End of "GM" Designation
On September 30, 1993, Public Law 103-89, The Performance Management and Recognition System Termination Act of 1993, was enacted. This law terminated the Performance Management and Recognition System (PMRS) effective November 1, 1993.
An employee's coverage ends with a promotion, change to a lower grade, a break in service for more than 3 days, transfer to another agency, or reassignment to a non-supervisory or non-management position. The bureau/operating unit will adjust the employee's rate of basic pay to the designated GS step rate that meets or exceeds the current rate of pay, not to exceed step 10. The bureau/operating unit should include a remark on the SF-50 that the personnel action terminated the employee's coverage in P.L. 103-89 and the use of the GM pay plan code. Until one of those personnel actions occurs, GM rates of pay, including off step rates, are to be considered General Schedule rates of basic pay for purposes of pay setting.
Eligible "GM" employees will have a step increase added to their basic rate (including an off-step rate) upon completion of the appropriate waiting period, provided performance has been of an acceptable level of competence.
Pay Setting Examples
Example 1 (GM gets a within-grade)
Employee "A" is a GM-15 with an off step rate of basic pay of $67,700. His rate (between step 1 and step 2) puts him in a one year waiting period for a within grade increase. Per OPM, a waiting period began the day he got his last merit increase (October 3, 1993). He will, therefore, be eligible for step 2 sometime after October 1, 1994. In setting salary at that time, the step for his grade ($2,220) will be added to $67,700 bringing his rate to $69,920. It will still be off step after the within grade and will stay that way until the employee is promoted, transferred, etc.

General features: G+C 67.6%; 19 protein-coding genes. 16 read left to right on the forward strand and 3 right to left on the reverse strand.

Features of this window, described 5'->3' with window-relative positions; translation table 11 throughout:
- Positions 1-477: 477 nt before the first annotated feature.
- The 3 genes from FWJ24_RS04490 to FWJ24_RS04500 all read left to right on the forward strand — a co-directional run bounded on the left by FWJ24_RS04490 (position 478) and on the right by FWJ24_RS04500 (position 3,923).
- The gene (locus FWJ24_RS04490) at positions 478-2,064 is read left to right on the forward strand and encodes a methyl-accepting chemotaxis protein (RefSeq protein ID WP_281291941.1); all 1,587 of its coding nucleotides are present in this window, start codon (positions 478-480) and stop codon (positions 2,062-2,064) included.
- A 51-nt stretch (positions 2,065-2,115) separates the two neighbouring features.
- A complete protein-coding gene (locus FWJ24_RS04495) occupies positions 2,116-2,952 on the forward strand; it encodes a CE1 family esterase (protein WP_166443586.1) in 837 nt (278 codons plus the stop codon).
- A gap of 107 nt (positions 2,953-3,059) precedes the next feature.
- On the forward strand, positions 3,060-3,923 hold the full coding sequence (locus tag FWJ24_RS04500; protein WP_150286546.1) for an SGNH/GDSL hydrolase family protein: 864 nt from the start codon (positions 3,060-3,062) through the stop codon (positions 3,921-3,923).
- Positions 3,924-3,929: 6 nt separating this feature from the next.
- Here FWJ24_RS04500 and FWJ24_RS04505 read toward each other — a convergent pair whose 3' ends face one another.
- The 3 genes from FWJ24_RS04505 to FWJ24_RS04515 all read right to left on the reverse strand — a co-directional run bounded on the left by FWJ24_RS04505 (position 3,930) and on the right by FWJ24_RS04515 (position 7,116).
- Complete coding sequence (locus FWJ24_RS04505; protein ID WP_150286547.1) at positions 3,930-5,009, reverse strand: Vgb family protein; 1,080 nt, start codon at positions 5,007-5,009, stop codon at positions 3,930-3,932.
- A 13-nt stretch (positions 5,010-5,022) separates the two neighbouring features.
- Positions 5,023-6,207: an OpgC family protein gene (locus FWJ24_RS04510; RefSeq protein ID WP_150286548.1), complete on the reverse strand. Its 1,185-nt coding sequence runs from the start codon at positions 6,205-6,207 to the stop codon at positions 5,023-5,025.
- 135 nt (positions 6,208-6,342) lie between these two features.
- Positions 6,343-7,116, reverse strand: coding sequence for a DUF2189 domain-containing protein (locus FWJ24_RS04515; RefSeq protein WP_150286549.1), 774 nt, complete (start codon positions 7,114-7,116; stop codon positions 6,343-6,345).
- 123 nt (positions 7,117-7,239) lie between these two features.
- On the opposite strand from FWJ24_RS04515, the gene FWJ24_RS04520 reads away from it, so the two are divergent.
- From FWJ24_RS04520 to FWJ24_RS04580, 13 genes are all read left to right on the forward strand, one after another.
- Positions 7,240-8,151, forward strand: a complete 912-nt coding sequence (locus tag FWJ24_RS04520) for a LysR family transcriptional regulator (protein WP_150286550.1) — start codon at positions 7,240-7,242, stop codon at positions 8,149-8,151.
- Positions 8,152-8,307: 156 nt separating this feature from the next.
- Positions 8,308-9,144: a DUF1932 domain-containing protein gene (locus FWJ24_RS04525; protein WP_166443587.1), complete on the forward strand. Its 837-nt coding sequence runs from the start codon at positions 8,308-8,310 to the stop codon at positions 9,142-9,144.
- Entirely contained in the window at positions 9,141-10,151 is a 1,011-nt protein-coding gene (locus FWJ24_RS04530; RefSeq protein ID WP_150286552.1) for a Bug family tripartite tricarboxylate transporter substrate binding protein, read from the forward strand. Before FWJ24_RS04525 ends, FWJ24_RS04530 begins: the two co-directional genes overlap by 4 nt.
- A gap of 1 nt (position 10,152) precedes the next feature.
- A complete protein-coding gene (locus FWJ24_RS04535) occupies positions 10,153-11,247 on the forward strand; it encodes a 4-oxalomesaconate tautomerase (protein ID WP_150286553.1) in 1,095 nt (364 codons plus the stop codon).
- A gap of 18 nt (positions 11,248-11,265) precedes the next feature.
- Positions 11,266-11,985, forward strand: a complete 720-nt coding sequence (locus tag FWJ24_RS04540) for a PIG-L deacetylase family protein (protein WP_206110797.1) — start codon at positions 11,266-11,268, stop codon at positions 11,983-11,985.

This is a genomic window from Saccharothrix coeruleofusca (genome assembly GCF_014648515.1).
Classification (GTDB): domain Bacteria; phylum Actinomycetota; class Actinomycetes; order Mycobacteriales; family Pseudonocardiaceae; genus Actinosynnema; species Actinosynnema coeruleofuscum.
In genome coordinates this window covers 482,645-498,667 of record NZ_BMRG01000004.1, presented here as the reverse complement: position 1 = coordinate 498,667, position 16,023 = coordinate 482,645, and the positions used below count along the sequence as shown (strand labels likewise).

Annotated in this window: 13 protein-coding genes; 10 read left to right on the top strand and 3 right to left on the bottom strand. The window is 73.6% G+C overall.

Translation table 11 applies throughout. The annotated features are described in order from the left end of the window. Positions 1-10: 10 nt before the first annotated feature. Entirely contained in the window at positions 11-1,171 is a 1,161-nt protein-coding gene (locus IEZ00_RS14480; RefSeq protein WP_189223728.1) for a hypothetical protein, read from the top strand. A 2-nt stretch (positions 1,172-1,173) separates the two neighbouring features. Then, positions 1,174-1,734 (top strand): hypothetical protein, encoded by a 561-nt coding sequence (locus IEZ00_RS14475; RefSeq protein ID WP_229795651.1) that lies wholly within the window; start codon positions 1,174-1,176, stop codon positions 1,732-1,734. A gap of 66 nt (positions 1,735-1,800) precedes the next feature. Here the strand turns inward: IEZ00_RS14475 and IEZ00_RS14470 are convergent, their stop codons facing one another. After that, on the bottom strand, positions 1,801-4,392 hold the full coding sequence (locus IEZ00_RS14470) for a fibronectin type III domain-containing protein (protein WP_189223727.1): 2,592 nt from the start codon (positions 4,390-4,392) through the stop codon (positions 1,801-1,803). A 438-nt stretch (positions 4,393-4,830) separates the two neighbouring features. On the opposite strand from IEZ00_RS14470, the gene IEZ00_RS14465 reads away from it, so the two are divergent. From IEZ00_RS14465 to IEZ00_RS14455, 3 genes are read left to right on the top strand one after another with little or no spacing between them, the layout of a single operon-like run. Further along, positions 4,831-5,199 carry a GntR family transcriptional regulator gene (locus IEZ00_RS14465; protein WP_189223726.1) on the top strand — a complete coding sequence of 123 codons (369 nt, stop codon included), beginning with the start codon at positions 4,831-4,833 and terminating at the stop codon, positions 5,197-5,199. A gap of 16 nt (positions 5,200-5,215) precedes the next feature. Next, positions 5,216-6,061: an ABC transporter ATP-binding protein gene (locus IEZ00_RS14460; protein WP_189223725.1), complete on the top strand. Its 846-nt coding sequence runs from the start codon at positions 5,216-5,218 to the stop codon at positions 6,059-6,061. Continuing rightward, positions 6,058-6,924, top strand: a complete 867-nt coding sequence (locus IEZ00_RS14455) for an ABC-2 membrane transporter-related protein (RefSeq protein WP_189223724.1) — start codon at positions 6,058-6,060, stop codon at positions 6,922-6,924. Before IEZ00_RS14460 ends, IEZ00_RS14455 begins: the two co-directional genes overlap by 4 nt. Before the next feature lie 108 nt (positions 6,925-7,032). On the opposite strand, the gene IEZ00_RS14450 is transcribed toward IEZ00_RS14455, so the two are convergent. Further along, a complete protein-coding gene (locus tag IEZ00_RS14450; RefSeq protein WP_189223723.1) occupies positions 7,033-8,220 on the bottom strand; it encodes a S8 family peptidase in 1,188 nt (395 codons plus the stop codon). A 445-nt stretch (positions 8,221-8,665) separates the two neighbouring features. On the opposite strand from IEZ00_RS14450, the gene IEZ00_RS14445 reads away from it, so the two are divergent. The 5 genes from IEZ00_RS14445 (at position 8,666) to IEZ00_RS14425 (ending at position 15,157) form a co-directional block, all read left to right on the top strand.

The off step rate should be multiplied by locality pay as appropriate.
Example 2 (Reassignment to GS)
Employee "B", a GM-13 employee earning basic pay of $56,600, is reassigned out of a supervisory position. Note: $56,600 is an off step GM rate. In effecting any action to change an employee from GM to GS, use the employee's basic rate of pay as explained in the opening paragraph (this should correspond with the employee's unadjusted rate on an SF-50) - not the locality rate.
Since Kale is being reassigned to a non-supervisory position, he is losing GM status. He must be slotted in the step of GS-13, which most nearly accommodates his GM rate. On the GS-94 regular schedule, this puts Kane at GS-13/7 ($57,502). Kane should be paid the rate for GS-13/7 on the appropriate locality comparability pay schedule, etc.
As a GS-13/7 Kane is in a three-year waiting period for a within grade increase. Per OPM directive, the waiting period began with the last merit increase the employee received on October 3, 1993. He will be eligible for a within-grade increase sometime after October 3, 1996.
Example 3 (Promotion)
Noah is being promoted from GM-13 (basic pay at $53,400). Note: In promoting a GM (any promotion action terminates GM), compute the employee's promotion entitlement (two-step promotion rule) on the GM rate of basic pay, then - using the nationwide schedule - slot the result of the computation against the step of the higher grade which most nearly accommodates the employee's new rate. This will undoubtedly result in another slight increase.
Noah must receive an increase equal to at least two steps at the GS-13 rate or $3,194. This, added to his off step GM rate, would put his rate at $56,594. The step that most nearly accommodates the new rate in GS-14 is step 1 ($56,627). The payable rate is the 14/1 on the applicable locality schedule.
5 CFR 531.241 - 531.247
Revised and updated November 13, 2019